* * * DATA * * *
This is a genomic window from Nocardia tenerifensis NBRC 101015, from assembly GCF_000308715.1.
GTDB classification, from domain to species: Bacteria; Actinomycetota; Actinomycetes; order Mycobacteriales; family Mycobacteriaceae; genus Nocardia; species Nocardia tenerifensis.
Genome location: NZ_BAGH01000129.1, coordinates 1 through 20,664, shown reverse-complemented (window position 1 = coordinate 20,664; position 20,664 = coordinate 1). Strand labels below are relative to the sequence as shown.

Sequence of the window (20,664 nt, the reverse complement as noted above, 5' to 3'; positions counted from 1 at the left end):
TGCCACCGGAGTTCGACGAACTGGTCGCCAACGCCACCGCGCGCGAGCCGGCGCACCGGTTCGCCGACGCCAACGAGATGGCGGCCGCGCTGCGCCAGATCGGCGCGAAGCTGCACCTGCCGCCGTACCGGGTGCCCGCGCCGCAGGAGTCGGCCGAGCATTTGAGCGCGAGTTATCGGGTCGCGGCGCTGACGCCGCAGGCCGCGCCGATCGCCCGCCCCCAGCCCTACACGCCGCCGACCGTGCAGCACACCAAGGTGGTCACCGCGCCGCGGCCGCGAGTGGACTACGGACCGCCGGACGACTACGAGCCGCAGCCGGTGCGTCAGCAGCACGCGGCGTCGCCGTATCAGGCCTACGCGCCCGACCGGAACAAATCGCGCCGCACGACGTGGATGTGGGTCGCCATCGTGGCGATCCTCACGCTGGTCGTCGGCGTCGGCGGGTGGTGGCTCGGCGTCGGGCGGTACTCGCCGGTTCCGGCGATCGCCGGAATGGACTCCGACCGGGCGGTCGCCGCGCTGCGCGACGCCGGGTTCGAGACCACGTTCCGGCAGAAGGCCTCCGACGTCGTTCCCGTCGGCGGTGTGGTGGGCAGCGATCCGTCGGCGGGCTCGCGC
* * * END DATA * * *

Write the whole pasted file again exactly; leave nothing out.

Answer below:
This is a genomic window from Nocardia tenerifensis NBRC 101015, from assembly GCF_000308715.1.
GTDB classification, from domain to species: Bacteria; Actinomycetota; Actinomycetes; order Mycobacteriales; family Mycobacteriaceae; genus Nocardia; species Nocardia tenerifensis.
Genome location: NZ_BAGH01000129.1, coordinates 1 through 20,664, shown reverse-complemented (window position 1 = coordinate 20,664; position 20,664 = coordinate 1). Strand labels below are relative to the sequence as shown.

Sequence of the window (20,664 nt, the reverse complement as noted above, 5' to 3'; positions counted from 1 at the left end):
TGCCACCGGAGTTCGACGAACTGGTCGCCAACGCCACCGCGCGCGAGCCGGCGCACCGGTTCGCCGACGCCAACGAGATGGCGGCCGCGCTGCGCCAGATCGGCGCGAAGCTGCACCTGCCGCCGTACCGGGTGCCCGCGCCGCAGGAGTCGGCCGAGCATTTGAGCGCGAGTTATCGGGTCGCGGCGCTGACGCCGCAGGCCGCGCCGATCGCCCGCCCCCAGCCCTACACGCCGCCGACCGTGCAGCACACCAAGGTGGTCACCGCGCCGCGGCCGCGAGTGGACTACGGACCGCCGGACGACTACGAGCCGCAGCCGGTGCGTCAGCAGCACGCGGCGTCGCCGTATCAGGCCTACGCGCCCGACCGGAACAAATCGCGCCGCACGACGTGGATGTGGGTCGCCATCGTGGCGATCCTCACGCTGGTCGTCGGCGTCGGCGGGTGGTGGCTCGGCGTCGGGCGGTACTCGCCGGTTCCGGCGATCGCCGGAATGGACTCCGACCGGGCGGTCGCCGCGCTGCGCGACGCCGGGTTCGAGACCACGTTCCGGCAGAAGGCCTCCGACGTCGTTCCCGTCGGCGGTGTGGTGGGCAGCGATCCGTCGGCGGGCTCGCGC